The interpretation of the Act is a question of state law that has not been specifically addressed by the Alabama Supreme Court or the intermediate state appellate courts. Therefore, we certify the following questions to the Alabama Supreme Court:
1. Is the “or otherwise” language in the statute limited to the use of state mechanisms to support political organizations, or does it cover all contributions by state employees to political organizations, regardless of the source?
2. Does the term “political activity” refer only to electioneering activities?
The answers to these questions will permit this court to address AEA's concerns and determine whether the Act runs afoul of the First Amendment. To facilitate the resolution of these questions, we direct the Clerk to transmit the entire record of this case, together with copies of the parties' briefs, to the Alabama Supreme Court. Of course, the Alabama Supreme Court is in no way limited by our questions and may consider the case as it sees fit.
B. Narrowing the District Court's Injunction.
Although the ultimate resolution of this matter may depend on the Alabama Supreme Court's resolution of the certified questions, we believe it is appropriate to narrow the district court's injunction in the interim. In its memorandum opinion, the district court issued a preliminary injunction barring the Act's enforcement in toto. However, a state's restriction on payroll deductions for organizations engaged in electioneering activities would likely be found constitutional under Ysursa. To the extent the state limits its enforcement of the Act in this way, it may proceed. The preliminary injunction remains in place as to enforcement that extends beyond that range of conduct.2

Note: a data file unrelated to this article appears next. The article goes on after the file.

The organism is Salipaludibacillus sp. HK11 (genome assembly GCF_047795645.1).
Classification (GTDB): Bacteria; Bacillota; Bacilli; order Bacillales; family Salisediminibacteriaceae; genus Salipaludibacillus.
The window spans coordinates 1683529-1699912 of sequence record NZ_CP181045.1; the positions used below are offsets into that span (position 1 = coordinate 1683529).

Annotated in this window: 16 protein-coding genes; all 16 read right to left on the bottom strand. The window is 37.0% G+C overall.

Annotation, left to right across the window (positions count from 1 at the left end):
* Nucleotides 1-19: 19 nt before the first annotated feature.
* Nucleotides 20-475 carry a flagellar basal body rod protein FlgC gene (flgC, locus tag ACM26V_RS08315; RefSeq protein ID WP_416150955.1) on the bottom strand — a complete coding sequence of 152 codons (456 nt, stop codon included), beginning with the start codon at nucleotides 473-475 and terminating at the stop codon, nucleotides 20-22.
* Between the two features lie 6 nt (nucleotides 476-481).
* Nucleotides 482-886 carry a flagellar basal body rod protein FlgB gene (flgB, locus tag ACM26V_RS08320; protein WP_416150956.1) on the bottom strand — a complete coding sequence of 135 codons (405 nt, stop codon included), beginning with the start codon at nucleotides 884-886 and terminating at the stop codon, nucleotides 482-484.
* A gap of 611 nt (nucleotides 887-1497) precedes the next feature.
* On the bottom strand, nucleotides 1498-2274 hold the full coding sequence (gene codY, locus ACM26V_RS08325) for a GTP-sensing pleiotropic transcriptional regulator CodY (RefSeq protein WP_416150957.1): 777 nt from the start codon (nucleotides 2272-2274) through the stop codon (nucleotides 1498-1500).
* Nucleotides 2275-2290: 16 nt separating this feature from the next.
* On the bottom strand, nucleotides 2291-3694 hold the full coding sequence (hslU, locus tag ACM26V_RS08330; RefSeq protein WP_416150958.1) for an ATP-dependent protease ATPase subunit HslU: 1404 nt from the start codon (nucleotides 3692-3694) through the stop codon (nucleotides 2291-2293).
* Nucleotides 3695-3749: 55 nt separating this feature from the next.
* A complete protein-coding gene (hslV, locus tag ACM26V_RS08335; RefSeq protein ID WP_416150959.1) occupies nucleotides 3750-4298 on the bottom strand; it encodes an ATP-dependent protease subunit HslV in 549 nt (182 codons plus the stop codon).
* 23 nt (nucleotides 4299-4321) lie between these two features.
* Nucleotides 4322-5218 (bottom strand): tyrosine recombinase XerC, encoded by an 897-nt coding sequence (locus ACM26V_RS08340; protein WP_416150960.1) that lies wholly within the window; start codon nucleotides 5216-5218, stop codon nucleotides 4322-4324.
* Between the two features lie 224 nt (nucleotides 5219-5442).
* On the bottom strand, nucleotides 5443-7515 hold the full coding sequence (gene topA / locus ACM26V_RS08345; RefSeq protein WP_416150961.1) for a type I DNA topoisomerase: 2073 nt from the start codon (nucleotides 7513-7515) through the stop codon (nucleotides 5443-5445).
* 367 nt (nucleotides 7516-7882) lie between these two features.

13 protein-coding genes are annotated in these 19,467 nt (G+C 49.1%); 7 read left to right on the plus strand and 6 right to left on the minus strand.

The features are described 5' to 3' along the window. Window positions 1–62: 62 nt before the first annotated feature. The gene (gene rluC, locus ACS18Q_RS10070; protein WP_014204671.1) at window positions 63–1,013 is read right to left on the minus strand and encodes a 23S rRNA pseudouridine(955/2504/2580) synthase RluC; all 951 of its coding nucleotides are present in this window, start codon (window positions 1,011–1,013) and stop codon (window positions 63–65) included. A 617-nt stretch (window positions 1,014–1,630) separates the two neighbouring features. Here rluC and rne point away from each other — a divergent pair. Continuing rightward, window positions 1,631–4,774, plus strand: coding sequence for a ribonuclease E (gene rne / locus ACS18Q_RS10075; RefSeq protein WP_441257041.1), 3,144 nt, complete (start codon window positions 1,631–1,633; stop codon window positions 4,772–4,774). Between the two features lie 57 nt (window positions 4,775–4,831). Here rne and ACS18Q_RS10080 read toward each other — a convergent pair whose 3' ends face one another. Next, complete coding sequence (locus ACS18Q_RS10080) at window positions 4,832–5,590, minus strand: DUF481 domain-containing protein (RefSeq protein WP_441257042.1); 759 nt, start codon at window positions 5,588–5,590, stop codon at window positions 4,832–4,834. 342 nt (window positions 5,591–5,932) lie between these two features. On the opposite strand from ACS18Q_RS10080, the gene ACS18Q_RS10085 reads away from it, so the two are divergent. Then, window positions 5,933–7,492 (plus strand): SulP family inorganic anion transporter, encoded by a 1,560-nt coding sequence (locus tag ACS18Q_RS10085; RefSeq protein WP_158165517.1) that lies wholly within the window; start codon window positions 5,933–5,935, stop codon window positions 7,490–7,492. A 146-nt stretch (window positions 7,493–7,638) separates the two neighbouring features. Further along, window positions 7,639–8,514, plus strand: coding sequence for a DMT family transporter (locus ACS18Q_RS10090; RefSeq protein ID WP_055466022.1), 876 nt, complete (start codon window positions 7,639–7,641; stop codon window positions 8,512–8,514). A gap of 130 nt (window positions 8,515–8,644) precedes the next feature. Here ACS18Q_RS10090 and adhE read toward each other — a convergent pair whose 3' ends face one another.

For the foregoing reasons, we delay final judgment as to the preliminary injunction until the Alabama Supreme Court has had an opportunity to render its interpretation of the Act.
FN1. The Idaho statute defines “political activity” as “electoral activities, independent expenditures, or expenditures made to any candidate, political party, political action committee or political issues committee or in support of or against any ballot measure.” 555 U.S. 353 at 356, 129 S.Ct. at 1096.. FN1. The Idaho statute defines “political activity” as “electoral activities, independent expenditures, or expenditures made to any candidate, political party, political action committee or political issues committee or in support of or against any ballot measure.” 555 U.S. 353 at 356, 129 S.Ct. at 1096.
FN2. We also DISMISS the Governor of Alabama as a party to this appeal because the district court's injunction did not apply to him.. FN2. We also DISMISS the Governor of Alabama as a party to this appeal because the district court's injunction did not apply to him.
DUBINA, Chief Judge: